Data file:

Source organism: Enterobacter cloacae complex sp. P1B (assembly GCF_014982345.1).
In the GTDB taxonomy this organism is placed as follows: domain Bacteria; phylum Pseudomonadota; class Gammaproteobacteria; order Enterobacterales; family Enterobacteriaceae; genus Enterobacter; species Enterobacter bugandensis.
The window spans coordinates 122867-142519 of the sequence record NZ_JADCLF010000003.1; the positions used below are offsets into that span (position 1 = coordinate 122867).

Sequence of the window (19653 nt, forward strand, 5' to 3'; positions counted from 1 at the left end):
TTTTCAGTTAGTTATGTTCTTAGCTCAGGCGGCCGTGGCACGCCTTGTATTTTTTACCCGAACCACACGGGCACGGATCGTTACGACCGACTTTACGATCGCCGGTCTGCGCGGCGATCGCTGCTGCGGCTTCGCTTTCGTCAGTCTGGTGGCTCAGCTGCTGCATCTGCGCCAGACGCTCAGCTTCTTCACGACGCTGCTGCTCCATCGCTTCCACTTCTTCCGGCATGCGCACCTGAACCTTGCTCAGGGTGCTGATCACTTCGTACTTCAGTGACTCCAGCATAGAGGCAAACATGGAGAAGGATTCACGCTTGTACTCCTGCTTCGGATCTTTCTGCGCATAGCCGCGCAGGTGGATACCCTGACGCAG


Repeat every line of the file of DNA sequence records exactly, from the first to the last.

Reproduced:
Source organism: Enterobacter cloacae complex sp. P1B (assembly GCF_014982345.1).
In the GTDB taxonomy this organism is placed as follows: domain Bacteria; phylum Pseudomonadota; class Gammaproteobacteria; order Enterobacterales; family Enterobacteriaceae; genus Enterobacter; species Enterobacter bugandensis.
The window spans coordinates 122867-142519 of the sequence record NZ_JADCLF010000003.1; the positions used below are offsets into that span (position 1 = coordinate 122867).

Sequence of the window (19653 nt, forward strand, 5' to 3'; positions counted from 1 at the left end):
TTTTCAGTTAGTTATGTTCTTAGCTCAGGCGGCCGTGGCACGCCTTGTATTTTTTACCCGAACCACACGGGCACGGATCGTTACGACCGACTTTACGATCGCCGGTCTGCGCGGCGATCGCTGCTGCGGCTTCGCTTTCGTCAGTCTGGTGGCTCAGCTGCTGCATCTGCGCCAGACGCTCAGCTTCTTCACGACGCTGCTGCTCCATCGCTTCCACTTCTTCCGGCATGCGCACCTGAACCTTGCTCAGGGTGCTGATCACTTCGTACTTCAGTGACTCCAGCATAGAGGCAAACATGGAGAAGGATTCACGCTTGTACTCCTGCTTCGGATCTTTCTGCGCATAGCCGCGCAGGTGGATACCCTGACGCAG